The amount of trash left behind by people on a typical UK beach is measured in tons per day? I never would have guessed that sitting in the sand and catching a few waves was that heavy on the environment.
Glad to see Unilever pulling away from Facebook, but it’s appalling that the batshit craziness dial had to get to 11 times 10 for something to happen. Unilever pulling back is not even a good thing, it’s just a bare minimum, if even.
I just watched the first episode of Uncomfortable Conversations with a Black Man. I really do appreciate the effort that is being made to educate white people like me. I’ve watched and read a bunch of things that have opened my eyes in recent weeks and hope this will keep coming.
I think this title is telling. America doesn’t have a health care system. I’d complete it with: “it has a healthcare business”.
So apparently the climate crisis is not important enough to host COP26 online. Let’s wait until we can fly again instead!
If you’re new to remote work in these difficult times, Scott Berkun has made his book The Year Without Pants a free download. It’s both an interesting and entertaining look at his time working at Automattic, the fully remote company that makes WordPress.
As a longtime remote worker, I read it years ago and found myself nodding half the time.
Climate grief is something I have been going in and out of. At times I get really sad about the struggles we’re facing and I cry reading the latest news. But then sometimes I’m amazed and encouraged that it’s gone mainstream. Let’s hope for more. Choose life and love over business and money.
A recruiter from Facebook reached out to me once and I made it clear I could not work for a company that I did not respect and that stood against many of my values. In response, she said that’s exactly why they need people like me. I ignored. A lack of corporate morals is not an engineering problem.
Mike Monteiro to Facebook employees on ethical work:
And yet you sell your labor to a company that caters to a psychopath who’s doing everything possible to destroy that planet.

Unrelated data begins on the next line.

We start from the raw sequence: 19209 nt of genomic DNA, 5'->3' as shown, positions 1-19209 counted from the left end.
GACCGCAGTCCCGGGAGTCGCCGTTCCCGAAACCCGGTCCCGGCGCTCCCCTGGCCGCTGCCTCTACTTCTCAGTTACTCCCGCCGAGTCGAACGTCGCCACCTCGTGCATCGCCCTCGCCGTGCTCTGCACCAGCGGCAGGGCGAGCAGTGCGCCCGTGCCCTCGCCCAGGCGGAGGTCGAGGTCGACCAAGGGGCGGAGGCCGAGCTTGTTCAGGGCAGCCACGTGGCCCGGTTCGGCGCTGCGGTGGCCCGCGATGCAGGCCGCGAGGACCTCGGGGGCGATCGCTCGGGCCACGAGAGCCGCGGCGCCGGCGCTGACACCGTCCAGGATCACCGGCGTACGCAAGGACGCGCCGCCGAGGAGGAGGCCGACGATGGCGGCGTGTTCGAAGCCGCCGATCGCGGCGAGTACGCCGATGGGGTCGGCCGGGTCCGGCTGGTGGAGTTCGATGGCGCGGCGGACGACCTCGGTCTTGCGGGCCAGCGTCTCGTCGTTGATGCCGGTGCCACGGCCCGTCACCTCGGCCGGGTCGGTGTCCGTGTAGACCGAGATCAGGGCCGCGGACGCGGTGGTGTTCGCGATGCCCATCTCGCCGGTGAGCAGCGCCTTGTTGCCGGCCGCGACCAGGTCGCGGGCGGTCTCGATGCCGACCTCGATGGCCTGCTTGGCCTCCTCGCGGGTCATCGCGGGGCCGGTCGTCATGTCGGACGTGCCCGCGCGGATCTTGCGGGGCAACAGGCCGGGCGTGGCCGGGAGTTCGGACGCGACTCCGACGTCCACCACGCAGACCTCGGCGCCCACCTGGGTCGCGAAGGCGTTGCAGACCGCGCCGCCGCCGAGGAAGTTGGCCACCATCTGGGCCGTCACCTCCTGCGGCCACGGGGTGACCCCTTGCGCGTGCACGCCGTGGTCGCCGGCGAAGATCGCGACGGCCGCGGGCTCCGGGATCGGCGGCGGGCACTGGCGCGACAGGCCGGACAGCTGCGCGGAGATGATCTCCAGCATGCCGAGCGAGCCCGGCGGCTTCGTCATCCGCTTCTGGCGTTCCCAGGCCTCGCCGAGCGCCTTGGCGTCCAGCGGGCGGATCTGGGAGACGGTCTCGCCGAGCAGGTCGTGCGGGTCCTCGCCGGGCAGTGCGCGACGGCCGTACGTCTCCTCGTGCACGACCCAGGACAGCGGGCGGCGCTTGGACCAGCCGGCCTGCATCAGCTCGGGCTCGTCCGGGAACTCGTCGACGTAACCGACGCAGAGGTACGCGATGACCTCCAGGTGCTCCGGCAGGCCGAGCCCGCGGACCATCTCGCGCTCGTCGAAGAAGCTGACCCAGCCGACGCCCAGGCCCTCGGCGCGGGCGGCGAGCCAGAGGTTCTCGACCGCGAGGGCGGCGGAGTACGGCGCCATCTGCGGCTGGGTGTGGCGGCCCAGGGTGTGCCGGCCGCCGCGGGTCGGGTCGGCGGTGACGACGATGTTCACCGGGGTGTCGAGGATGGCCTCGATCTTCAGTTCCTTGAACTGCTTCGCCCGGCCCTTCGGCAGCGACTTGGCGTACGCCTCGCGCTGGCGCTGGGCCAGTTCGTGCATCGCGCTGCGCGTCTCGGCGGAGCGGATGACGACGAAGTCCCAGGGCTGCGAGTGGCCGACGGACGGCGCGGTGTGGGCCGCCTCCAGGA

I make career decisions largely based on whether it makes the world a better place. I say it to everybody I talk to. I also ask other developers if they would turn away an opportunity based on values and morals. Too often, I get a quizzical look. But then there’s this:
We’re dying by fire, and the Google Cloud oil and gas sales vertical is pouring on the gasoline.
So I was doing the math this morning. The Government of Canada wants to plant 2b trees in the next 10 years. Assuming continuous planting 365 days/year, that’s a staggering ~547,000 trees to be planted each and every day.
I mean, I want them to plan those trees, I really DO. But how do you procure and plant half a million trees per day?
I kinda love that FridaysForFuture Canada put up a posting on GoodWork.ca, which is a green job site.
I’m a big fan of Mike Monteiro’s Dear Designer blog. I enjoy how he calls it the way he sees it. This one is about the shame Facebook employees should feel:
And if they don’t have the sense to feel that shame internally, I am happy to provide it for them. Being Catholic alumni, I am more than qualified to do this.
He’s certainly polarizing but he fully owns it:
I’m not here for a seat at the table; I’m here to use the table for kindling.
I mean, I want shit to hit the climate fan in 2020.
We need politicians to take over who are willing to act.
We need fossil fuel companies to see their demise coming.
We need investors to be forced to divest.
We need capitalism to be challenged.
We need people to take to the streets and declare unequivocally that we will not stand for inaction anymore.
With the unprecedented fires in Australia and statements like this one from US Youth Climate Strike, I’m getting the feeling that 2020 is the year that shit will hit the proverbial fan:
[Politics] serve to protect profits over people, donors over voters. They need to be defeated, not convinced.
I noticed today that I got over meat alternatives like the Impossible Burger and Beyond Meat really quickly. Now I much prefer food that embraces its plant-baseness and that opens up so many more possibilities. There are a number of restaurants in my area that have great options, and some like Boon Burger that sell their patties made fresh daily and taste fantastic.